Superconducting rectifier flux pumps have been gaining attention as potential high current supplies for REBCO magnets, due to their small footprint and thermal efficiency. Separately, HTS dynamos have recently been demonstrated to output kA currents, and can be introduced into rotating machine designs without penetrating the cryogenic environment. Here, we present a novel mechanically-rectified flux pump topology that combines the advantages of both types of device. We report the design, build and 1st experimental validation of this hybrid concept.
This new class of high-Tc superconducting flux pump employs permanent magnets mounted on a simple rotor to induce an ac emf in an HTS stator coil, which is then rectified by periodic variation of the resistance of a parallel bridge tape. The focus of the device design are the steel rotor and stator which direct magnetic flux through both the induction coil and the separate switching bridge. The relative timing of flux through the coil and bridge is determined by the stator geometry, and can be adjusted to maximise the rectified DC output. An experimental prototype device has been demonstrated by charging a 77.6 µH superconducting magnet to 12.8 A in 73 s. Results from experiments with one and two rotor magnets are presented, which show evidence of two different modes of operation: (i) self-rectification and (ii) field-switched Jc(B) rectification. The maximum load current is found to increase non-linearly as rotor speed increases, plateauing near 450 RPM. This flux pump design has the potential to be operated atr very low heat load in future machine designs, by placing the magnets outside of the cryostat.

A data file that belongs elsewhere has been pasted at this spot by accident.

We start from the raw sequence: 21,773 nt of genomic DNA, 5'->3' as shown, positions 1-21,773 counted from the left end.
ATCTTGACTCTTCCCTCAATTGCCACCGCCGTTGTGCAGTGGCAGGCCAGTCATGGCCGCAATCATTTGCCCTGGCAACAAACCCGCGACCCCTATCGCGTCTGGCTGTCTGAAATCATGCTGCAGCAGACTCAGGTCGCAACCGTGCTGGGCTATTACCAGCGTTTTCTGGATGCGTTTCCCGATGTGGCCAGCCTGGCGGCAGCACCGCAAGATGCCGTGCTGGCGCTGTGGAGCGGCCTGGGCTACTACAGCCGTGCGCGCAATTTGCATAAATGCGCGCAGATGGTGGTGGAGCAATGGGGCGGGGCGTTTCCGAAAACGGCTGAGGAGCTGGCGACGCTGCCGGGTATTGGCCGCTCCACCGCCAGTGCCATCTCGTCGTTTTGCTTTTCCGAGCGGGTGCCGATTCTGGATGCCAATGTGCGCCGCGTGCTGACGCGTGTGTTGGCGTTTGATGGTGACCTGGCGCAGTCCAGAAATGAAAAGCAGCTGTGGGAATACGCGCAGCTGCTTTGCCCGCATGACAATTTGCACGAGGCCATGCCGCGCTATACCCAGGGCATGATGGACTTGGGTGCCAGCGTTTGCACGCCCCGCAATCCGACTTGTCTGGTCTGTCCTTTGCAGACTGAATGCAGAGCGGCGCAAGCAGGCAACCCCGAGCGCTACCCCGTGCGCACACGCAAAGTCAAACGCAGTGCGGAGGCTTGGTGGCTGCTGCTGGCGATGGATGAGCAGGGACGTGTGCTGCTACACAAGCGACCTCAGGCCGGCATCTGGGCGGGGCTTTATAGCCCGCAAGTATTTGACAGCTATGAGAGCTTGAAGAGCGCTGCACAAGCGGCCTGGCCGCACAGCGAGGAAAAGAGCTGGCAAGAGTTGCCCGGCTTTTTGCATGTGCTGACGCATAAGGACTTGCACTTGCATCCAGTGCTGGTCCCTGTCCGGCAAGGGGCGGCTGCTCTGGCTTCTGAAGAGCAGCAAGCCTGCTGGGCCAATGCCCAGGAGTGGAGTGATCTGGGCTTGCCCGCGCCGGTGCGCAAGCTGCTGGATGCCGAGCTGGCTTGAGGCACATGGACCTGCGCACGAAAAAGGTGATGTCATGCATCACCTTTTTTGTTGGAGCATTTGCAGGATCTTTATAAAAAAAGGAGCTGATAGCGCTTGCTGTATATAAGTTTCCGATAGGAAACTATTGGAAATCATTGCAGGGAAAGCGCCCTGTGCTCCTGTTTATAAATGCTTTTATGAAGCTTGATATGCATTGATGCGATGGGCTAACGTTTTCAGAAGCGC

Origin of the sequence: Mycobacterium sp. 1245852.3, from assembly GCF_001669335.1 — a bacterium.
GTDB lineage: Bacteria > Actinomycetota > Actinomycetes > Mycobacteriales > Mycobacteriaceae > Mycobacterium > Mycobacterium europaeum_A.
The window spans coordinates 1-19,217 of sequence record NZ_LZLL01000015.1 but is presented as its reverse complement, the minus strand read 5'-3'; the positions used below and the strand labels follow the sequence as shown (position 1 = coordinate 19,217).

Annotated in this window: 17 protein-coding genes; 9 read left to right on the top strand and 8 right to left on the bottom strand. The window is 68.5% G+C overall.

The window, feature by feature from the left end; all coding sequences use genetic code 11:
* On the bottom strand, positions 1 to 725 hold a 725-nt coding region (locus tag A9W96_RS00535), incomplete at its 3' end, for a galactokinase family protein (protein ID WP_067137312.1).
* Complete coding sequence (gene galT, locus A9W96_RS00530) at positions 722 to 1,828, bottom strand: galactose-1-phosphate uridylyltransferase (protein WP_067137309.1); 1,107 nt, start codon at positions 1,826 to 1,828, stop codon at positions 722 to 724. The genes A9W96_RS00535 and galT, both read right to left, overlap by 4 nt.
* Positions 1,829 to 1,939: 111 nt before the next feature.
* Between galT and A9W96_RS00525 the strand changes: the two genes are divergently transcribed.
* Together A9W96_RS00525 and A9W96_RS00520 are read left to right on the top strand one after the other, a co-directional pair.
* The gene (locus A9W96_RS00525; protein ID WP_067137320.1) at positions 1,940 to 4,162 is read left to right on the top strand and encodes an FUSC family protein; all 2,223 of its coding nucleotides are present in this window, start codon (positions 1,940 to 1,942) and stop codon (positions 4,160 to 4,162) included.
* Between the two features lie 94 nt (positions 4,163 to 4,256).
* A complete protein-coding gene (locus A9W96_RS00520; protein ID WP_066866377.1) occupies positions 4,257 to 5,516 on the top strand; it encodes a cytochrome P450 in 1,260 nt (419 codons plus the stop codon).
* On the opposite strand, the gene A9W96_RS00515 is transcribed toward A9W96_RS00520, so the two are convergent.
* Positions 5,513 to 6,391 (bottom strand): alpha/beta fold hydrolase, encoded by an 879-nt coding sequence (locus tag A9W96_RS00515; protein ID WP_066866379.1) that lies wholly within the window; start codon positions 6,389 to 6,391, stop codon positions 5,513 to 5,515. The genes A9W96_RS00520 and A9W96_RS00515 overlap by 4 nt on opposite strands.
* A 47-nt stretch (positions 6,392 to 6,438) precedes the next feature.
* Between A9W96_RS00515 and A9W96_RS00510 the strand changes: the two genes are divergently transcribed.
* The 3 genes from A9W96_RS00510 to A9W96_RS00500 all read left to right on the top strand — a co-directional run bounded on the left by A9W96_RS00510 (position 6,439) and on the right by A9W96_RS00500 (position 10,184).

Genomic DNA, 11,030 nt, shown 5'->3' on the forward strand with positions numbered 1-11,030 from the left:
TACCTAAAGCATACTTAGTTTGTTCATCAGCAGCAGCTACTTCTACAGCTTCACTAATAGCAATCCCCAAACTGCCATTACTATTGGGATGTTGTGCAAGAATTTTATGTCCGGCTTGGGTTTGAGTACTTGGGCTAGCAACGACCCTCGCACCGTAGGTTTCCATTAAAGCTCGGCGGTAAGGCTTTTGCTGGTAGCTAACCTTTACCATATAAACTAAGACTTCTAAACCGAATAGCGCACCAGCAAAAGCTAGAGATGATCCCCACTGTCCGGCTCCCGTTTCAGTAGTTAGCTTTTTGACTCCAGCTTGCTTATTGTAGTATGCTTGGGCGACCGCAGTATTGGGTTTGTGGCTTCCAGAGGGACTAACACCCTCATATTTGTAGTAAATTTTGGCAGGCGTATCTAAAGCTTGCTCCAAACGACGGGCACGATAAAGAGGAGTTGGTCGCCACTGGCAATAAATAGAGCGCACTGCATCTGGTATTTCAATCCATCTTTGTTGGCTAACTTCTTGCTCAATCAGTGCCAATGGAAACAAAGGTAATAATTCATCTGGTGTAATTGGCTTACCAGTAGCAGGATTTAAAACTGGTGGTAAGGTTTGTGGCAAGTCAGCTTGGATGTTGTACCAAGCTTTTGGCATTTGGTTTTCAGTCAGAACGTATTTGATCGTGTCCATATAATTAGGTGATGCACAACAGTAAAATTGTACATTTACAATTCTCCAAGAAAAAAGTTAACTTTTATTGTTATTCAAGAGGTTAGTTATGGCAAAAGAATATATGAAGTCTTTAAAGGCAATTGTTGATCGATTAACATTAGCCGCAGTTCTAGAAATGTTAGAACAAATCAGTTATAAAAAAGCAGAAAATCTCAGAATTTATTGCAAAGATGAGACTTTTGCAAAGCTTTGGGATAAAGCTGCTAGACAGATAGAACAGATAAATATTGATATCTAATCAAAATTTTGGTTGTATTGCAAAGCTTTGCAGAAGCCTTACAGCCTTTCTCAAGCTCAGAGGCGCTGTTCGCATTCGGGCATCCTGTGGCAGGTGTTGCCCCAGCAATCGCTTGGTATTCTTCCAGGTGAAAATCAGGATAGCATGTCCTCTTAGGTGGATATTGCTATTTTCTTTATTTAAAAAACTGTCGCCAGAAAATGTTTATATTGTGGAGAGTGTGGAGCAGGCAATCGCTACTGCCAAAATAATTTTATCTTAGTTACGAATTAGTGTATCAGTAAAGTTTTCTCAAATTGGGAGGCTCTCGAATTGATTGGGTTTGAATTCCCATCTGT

This work was supported by the Ministry of Business, Innovation and Employment, New Zealand under the Advanced Energy Technology Platform program “High power electric motors for large scale transport” contract number RTVU2004.
Keywords: HTS flux pump, HTS magnet, Efficiency